Lowell Libson & Jonny Yarker Ltd

  • Pencil, pen and brown ink, grey wash, watermark I.H.S./Villedary
  • 16 × 13 inches · 345 × 330 mm
  • Inscribed 'Highgate', lower left,
    Also inscribed and dated 'Hogard [sic] fecit 1729', lower left


  • Mrs M A Steele;
  • Christie's, London 17 June 1975, lot 73, for 850gns;
  • Martyn Gregory, London

This reflection on benign old age is one of the final works of perhaps the longest-lived artist of eighteenth-century England. For although it bears a spurious date of 1729, it is actually a very late work of circa 1771.[1]

Much of what survives from Laroon's hand dates from after he retired from his army career in 1732 and even in his nineties Laroon remained active as a draughtsman, though his characteristic dancing rococo pen line was more hesitant and heavy than in drawings of the 1730s and 40s. In very late works such as this, Laroon does not alleviate the hardness of his outline by shading his forms, and this produces a flatness that can overwhelm and which requires time for the viewer to explore. Laroon put this to good effect in A Marketplace in a high wind at the Courtauld Gallery, where the dense penwork amplifies the scene's Brueghelian commotion. Laroon made that remarkable drawing - which is more than half a metre tall and seventy-five centimetres wide - in 1771 and proudly inscribed it 'Ætat 92.'[2] The present drawing may also be compared with another drawing of 1771, Two Gentlemen going shooting with a dog and a groom at the Tate.[3] In both works, Laroon has sketched over a pencil outline using light and dark brown inks, and applied touches of grey wash before the ink had dried, causing it to run.

Raines suggests that drawings from Laroon's extreme old age were sometimes pencil sketches that he had begun years earlier.[4] This could be the case here, and certainly he has relied on a compositional format that had served him in decades past when drawing domestic scenes. For example, in a highly finished drawing dated 1736 of a concert party at Montagu House, Laroon arranged a group of figures in the right-hand corner of a room, seated around a keyboard (situated where the table stands in our drawing); a door is to the left and a figure is busy at work in the background.[5] At Yale there is another drawing staged like this, called A Tea Party, which Raines dates to circa 1770 (fig. 84.1).[6] It exhibits remarkable similarities with the present drawing, and might be considered a companion work. The arrangement of the room is almost identical, as is the grouping of the family members: the woodcutter's head is angled the same way as the man on the left at the tea party who is handing a cup and saucer to the boy, whose features resemble the boy playing with a dog in our drawing; the young girls in both drawings resemble each other too; in both drawings a woman in domestic service stands at the centre and in both drawings a figure on the right by a chair is represented in profile facing the room. By this point, Laroon was about ninety years old, an age achieved by very few men born in the 1670s. For all his enduring vitality, his draughtsmanship was centred around long familiar themes drawn from his own life. There is surely an element of autobiography in these two drawings, which might be understood as imaginative reflections on different eras of Laroon's long life. It is notable that the frock coats worn by the men in both drawings are of a style of half a century before.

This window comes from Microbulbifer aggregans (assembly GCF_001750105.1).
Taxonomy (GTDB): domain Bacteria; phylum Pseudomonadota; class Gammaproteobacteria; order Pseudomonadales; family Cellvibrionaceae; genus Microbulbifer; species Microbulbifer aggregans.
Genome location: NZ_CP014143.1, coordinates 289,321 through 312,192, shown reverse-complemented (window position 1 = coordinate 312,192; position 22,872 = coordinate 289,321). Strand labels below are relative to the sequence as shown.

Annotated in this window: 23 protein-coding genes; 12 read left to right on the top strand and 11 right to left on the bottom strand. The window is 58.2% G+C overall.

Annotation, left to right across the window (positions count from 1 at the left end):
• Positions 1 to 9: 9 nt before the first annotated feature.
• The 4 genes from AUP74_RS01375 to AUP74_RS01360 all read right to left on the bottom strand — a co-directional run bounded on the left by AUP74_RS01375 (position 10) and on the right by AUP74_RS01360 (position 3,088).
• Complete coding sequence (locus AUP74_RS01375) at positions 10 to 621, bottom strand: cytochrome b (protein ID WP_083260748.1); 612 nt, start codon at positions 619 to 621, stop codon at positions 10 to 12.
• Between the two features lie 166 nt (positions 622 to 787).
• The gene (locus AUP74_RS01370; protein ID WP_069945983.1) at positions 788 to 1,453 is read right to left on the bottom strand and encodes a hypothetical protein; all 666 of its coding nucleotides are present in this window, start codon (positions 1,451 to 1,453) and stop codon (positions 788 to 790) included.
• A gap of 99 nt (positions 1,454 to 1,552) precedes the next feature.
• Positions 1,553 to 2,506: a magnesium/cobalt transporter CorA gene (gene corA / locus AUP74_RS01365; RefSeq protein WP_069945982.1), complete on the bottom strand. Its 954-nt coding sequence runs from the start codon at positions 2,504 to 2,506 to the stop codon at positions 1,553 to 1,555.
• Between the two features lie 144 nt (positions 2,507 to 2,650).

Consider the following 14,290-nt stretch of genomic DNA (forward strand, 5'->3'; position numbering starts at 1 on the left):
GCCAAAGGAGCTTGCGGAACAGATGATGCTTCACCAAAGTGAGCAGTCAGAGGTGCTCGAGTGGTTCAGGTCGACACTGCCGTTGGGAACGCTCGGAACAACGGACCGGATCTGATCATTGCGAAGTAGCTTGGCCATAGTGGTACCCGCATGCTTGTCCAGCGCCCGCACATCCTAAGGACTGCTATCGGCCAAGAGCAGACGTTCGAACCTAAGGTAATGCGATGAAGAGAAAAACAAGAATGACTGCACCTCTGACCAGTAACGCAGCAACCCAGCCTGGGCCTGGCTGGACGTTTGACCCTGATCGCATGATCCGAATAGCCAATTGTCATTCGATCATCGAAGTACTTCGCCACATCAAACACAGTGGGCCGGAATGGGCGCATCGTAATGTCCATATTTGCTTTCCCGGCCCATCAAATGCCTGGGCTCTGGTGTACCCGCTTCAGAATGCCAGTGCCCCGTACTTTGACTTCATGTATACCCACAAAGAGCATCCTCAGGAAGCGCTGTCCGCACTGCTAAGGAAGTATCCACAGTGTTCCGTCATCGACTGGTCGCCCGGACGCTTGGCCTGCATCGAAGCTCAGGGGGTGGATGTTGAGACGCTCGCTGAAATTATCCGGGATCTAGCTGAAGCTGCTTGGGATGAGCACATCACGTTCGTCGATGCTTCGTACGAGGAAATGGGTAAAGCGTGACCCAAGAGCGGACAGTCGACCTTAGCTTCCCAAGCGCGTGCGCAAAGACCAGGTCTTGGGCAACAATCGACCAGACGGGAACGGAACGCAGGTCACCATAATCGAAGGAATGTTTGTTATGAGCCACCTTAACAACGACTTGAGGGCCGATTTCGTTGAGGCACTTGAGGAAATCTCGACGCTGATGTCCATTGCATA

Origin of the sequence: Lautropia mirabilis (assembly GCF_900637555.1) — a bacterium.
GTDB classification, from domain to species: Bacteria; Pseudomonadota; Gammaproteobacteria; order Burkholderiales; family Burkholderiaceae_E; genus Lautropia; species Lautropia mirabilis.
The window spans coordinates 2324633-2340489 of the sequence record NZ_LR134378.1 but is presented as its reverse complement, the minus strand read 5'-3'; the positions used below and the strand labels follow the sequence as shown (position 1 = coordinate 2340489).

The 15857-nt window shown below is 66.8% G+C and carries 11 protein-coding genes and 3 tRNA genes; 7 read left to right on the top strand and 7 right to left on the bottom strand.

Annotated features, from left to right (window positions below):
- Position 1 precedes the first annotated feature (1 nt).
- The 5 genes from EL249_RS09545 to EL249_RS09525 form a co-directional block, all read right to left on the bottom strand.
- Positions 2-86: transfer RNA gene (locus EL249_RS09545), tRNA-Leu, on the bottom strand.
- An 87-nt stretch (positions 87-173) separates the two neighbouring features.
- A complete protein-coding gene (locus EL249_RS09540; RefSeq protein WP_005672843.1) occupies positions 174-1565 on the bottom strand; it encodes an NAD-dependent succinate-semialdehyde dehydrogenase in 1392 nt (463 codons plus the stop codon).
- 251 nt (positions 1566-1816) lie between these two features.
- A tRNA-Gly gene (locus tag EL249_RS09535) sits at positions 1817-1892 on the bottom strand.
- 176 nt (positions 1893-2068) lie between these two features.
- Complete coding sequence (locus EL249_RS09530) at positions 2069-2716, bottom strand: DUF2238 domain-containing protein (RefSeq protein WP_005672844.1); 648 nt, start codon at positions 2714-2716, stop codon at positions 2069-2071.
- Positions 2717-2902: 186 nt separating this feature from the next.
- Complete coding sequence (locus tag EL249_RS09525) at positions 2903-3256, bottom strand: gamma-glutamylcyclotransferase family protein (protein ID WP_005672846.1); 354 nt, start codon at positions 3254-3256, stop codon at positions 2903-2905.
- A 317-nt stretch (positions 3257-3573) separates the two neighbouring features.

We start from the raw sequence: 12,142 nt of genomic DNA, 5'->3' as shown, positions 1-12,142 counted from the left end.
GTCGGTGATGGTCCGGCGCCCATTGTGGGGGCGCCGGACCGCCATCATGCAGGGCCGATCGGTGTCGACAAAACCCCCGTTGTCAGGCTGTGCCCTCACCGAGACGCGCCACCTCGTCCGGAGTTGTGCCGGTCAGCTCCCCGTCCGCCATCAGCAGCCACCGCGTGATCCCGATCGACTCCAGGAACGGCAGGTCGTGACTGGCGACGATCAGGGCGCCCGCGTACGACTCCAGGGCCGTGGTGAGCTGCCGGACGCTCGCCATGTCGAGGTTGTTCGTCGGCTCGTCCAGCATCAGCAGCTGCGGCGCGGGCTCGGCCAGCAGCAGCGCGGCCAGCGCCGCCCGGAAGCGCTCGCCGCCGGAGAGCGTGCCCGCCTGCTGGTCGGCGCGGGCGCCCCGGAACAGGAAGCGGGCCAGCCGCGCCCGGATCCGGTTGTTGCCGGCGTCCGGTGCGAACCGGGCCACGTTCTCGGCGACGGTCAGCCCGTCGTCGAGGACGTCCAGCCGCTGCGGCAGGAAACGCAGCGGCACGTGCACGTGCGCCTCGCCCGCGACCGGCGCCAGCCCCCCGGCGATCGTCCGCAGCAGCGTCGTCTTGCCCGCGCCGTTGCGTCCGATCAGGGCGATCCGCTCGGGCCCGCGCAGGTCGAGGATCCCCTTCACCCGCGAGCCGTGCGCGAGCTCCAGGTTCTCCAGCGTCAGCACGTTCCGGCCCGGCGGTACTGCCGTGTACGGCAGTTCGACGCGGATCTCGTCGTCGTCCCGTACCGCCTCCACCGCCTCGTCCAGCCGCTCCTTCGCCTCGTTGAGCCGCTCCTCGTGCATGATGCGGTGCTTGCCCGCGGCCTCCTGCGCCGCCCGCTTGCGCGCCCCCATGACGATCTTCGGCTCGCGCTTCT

The contrasts of high life and low life were the enduring themes of Laroon's art and doubtless account for the spurious attribution of this drawing to Hogarth. These differences are juxtaposed in the drawing here and its companion at Yale as well as in Laroon's own family. For although he was brought up in a large Covent Garden house where he received a genteel education, his father was a man 'of loose conversation & morals suteable to his birth & education. being low & spurious.'[7] Laroon's own sister Elizabeth was recorded a pauper from 1714 onwards and entered the poorhouse several times in the 1720s [8] Laroon was well placed to describe the disparities and insecurity of social condition.


  1. Robert Raines describes another drawing, now at the National Gallery of Scotland (D 4682). This also has a spurious signature of Hogarth but is genuinely dated 1729. See Robert Raines, Marcellus Laroon, London and New York, 1967, pp.59, 126. 
  2. Courtauld Gallery, museum no.D.1952.RW.3602. 
  3. Tate, museum no.N03642. 
  4. Robert Raines, Marcellus Laroon, London and New York, 1967, p.58.
  5. British Museum, museum no.1848,0708.207. 
  6. Yale Center for British Art, museum no.B1977.14.6213. 
  7. Vertue, vol. I, p.147. 
  8. Jeremy Boulton, 'The Painter's Daughter and the Poor Law: Elizabeth Laroon (b.1689-fl.1736)', The London Journal,March 2017, vol.41 no.1, pp.13-33